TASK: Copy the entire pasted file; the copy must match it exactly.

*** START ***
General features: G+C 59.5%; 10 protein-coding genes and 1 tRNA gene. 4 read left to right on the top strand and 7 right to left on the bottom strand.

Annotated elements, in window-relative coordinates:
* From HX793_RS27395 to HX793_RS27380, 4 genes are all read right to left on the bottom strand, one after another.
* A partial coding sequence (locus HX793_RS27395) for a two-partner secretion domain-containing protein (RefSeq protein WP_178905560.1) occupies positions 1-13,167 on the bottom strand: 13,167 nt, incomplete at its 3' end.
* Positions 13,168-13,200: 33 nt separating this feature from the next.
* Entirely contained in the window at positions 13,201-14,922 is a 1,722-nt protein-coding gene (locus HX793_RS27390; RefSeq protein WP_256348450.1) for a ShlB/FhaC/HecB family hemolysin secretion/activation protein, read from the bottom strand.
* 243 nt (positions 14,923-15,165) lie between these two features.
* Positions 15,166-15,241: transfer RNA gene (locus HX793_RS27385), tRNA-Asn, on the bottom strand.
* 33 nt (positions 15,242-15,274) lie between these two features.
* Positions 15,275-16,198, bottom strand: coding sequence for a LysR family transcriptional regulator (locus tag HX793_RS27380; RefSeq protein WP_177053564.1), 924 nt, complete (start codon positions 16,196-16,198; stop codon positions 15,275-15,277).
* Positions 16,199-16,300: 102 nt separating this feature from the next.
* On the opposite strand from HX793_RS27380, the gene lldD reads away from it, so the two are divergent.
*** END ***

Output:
General features: G+C 59.5%; 10 protein-coding genes and 1 tRNA gene. 4 read left to right on the top strand and 7 right to left on the bottom strand.

Annotated elements, in window-relative coordinates:
* From HX793_RS27395 to HX793_RS27380, 4 genes are all read right to left on the bottom strand, one after another.
* A partial coding sequence (locus HX793_RS27395) for a two-partner secretion domain-containing protein (RefSeq protein WP_178905560.1) occupies positions 1-13,167 on the bottom strand: 13,167 nt, incomplete at its 3' end.
* Positions 13,168-13,200: 33 nt separating this feature from the next.
* Entirely contained in the window at positions 13,201-14,922 is a 1,722-nt protein-coding gene (locus HX793_RS27390; RefSeq protein WP_256348450.1) for a ShlB/FhaC/HecB family hemolysin secretion/activation protein, read from the bottom strand.
* 243 nt (positions 14,923-15,165) lie between these two features.
* Positions 15,166-15,241: transfer RNA gene (locus HX793_RS27385), tRNA-Asn, on the bottom strand.
* 33 nt (positions 15,242-15,274) lie between these two features.
* Positions 15,275-16,198, bottom strand: coding sequence for a LysR family transcriptional regulator (locus tag HX793_RS27380; RefSeq protein WP_177053564.1), 924 nt, complete (start codon positions 16,196-16,198; stop codon positions 15,275-15,277).
* Positions 16,199-16,300: 102 nt separating this feature from the next.
* On the opposite strand from HX793_RS27380, the gene lldD reads away from it, so the two are divergent.